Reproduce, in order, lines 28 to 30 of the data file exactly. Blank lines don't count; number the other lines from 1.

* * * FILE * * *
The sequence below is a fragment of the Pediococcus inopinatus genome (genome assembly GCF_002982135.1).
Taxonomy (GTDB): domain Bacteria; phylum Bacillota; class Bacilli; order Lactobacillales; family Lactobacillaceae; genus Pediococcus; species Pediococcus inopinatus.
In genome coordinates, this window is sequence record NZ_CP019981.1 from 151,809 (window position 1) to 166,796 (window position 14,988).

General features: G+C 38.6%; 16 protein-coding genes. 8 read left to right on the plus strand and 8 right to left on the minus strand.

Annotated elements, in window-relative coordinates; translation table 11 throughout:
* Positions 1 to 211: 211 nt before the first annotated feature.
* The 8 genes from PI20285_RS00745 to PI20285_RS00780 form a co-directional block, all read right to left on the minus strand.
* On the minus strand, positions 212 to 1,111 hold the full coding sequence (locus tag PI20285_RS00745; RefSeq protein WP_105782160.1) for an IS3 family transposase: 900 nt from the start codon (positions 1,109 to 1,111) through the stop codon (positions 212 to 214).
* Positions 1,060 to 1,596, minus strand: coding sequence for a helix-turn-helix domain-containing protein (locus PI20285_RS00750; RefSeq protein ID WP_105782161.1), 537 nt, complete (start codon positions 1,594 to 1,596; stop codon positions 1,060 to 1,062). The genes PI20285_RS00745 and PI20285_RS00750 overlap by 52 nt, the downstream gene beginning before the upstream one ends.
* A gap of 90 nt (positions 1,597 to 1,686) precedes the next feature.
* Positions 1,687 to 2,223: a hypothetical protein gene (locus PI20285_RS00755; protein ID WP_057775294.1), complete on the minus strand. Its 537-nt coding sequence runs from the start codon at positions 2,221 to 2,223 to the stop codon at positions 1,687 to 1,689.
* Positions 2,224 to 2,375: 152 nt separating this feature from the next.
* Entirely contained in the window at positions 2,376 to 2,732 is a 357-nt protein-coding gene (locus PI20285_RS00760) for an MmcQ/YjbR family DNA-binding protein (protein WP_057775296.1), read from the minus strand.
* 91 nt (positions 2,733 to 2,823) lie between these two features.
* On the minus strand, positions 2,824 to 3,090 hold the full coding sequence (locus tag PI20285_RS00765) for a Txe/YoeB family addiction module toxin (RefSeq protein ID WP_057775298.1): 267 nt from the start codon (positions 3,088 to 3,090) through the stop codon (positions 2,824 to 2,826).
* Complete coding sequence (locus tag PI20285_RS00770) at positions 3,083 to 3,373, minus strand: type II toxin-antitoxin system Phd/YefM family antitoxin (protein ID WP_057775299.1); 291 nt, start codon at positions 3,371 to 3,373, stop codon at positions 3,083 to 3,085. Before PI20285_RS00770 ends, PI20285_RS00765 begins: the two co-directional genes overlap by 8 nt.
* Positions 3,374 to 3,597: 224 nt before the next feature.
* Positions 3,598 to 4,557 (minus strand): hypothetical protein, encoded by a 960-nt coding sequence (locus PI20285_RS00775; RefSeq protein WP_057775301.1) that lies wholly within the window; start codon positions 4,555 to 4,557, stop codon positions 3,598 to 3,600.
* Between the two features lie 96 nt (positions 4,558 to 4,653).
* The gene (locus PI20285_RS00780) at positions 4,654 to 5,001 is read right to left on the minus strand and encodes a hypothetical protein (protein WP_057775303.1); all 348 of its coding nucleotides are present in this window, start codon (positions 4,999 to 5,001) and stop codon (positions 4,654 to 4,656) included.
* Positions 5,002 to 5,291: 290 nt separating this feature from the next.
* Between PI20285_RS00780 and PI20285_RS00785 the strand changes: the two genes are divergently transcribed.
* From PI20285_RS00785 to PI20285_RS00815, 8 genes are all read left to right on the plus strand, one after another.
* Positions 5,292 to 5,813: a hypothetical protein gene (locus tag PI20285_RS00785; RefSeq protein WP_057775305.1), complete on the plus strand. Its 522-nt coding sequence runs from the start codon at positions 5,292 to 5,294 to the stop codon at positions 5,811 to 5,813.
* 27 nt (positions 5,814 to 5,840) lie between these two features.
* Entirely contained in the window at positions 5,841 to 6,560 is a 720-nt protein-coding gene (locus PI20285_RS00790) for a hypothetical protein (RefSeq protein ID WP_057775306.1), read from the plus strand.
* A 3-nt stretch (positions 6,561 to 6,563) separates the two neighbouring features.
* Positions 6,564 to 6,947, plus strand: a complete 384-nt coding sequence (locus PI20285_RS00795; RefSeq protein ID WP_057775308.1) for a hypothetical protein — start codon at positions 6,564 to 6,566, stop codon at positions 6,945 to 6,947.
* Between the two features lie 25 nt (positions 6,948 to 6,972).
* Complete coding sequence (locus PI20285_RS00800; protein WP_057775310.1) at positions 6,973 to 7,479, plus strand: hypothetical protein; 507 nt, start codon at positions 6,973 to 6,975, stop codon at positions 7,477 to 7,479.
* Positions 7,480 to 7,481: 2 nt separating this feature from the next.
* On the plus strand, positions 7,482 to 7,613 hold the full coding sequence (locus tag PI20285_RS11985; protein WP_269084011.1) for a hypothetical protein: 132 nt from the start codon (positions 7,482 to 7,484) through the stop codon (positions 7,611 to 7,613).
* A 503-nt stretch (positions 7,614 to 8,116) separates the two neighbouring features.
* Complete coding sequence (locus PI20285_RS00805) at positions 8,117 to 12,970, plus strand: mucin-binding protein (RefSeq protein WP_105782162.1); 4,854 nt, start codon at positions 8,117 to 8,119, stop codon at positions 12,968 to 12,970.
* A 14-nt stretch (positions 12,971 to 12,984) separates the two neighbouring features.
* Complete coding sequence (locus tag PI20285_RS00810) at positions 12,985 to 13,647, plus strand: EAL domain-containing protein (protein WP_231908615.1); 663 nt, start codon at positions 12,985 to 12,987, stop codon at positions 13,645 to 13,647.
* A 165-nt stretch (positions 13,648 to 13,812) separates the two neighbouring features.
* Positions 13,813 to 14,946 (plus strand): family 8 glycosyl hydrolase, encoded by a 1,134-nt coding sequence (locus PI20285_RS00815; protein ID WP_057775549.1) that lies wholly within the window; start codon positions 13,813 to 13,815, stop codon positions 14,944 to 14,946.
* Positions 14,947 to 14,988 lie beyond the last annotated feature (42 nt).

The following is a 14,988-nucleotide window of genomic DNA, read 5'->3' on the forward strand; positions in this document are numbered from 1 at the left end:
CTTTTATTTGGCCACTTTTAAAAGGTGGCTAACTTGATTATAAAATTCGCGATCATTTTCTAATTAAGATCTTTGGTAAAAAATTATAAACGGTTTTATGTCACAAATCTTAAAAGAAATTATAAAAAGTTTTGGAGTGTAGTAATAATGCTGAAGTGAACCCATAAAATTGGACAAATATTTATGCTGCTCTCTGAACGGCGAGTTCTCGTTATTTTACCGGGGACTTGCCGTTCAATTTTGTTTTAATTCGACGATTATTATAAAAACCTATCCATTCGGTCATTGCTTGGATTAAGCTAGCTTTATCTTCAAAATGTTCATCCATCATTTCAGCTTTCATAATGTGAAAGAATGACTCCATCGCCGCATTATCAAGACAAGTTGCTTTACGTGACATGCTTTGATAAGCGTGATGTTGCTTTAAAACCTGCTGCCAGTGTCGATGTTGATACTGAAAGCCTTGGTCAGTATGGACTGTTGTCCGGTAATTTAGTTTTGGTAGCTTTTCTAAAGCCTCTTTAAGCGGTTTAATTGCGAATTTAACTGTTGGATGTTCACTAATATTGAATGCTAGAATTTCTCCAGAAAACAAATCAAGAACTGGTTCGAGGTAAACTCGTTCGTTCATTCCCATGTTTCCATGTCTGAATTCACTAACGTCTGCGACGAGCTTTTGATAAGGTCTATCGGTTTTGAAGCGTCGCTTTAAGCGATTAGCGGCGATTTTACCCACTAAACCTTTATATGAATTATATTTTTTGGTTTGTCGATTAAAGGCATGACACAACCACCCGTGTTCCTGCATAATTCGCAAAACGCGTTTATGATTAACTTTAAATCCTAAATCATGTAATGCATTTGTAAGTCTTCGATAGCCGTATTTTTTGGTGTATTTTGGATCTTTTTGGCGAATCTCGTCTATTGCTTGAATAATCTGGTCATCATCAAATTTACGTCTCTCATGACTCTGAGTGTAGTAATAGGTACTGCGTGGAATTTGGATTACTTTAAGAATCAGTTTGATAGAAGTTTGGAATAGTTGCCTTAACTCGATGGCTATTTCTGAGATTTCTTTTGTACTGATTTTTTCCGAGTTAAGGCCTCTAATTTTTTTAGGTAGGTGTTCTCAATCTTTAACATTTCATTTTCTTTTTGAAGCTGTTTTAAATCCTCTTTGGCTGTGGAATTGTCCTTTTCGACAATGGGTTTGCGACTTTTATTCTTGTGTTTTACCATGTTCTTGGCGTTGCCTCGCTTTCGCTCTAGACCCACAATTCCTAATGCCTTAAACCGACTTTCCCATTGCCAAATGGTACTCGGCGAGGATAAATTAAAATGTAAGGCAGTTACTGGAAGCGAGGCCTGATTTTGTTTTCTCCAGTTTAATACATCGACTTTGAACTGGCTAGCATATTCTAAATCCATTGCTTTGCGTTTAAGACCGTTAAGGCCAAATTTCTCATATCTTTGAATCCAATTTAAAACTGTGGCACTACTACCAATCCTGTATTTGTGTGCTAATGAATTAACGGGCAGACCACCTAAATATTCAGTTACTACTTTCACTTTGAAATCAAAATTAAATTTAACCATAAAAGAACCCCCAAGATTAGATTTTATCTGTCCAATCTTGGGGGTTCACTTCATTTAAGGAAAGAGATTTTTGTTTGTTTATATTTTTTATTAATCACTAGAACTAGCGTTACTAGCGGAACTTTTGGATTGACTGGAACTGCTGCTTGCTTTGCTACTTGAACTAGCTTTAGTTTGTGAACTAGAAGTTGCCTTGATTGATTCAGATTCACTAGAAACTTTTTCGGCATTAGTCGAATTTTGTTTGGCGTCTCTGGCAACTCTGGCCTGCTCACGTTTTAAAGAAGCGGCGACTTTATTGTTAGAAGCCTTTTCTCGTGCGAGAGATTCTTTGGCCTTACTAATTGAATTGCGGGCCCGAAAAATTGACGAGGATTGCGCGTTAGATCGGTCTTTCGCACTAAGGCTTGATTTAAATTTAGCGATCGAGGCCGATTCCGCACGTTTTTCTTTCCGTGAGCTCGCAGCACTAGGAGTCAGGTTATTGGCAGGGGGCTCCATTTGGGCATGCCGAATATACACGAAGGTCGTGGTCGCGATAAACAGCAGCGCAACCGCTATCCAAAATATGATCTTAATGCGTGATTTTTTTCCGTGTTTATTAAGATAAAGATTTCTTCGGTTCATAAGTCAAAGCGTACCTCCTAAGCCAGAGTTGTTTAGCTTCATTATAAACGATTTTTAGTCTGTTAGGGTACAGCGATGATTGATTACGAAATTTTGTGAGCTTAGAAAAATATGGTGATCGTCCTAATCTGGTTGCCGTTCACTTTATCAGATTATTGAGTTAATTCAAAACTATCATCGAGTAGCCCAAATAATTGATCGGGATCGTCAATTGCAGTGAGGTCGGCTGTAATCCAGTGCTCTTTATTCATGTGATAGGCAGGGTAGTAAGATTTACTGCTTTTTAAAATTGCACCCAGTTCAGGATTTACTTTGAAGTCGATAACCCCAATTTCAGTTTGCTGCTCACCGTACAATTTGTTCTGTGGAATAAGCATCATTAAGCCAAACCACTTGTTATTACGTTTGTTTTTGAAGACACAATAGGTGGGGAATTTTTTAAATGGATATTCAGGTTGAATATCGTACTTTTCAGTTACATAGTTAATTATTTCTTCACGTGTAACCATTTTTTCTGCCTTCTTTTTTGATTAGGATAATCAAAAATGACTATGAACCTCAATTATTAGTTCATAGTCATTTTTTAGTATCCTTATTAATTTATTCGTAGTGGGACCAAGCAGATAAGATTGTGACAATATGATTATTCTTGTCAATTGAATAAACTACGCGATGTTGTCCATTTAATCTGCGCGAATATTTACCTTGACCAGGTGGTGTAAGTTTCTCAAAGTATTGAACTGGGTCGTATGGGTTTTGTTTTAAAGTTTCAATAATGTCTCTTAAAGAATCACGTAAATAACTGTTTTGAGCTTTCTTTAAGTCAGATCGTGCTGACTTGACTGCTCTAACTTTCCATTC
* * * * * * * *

* Positions 6,564 to 6,947, plus strand: a complete 384-nt coding sequence (locus PI20285_RS00795; RefSeq protein ID WP_057775308.1) for a hypothetical protein — start codon at positions 6,564 to 6,566, stop codon at positions 6,945 to 6,947.
* Between the two features lie 25 nt (positions 6,948 to 6,972).
* Complete coding sequence (locus PI20285_RS00800; protein WP_057775310.1) at positions 6,973 to 7,479, plus strand: hypothetical protein; 507 nt, start codon at positions 6,973 to 6,975, stop codon at positions 7,477 to 7,479.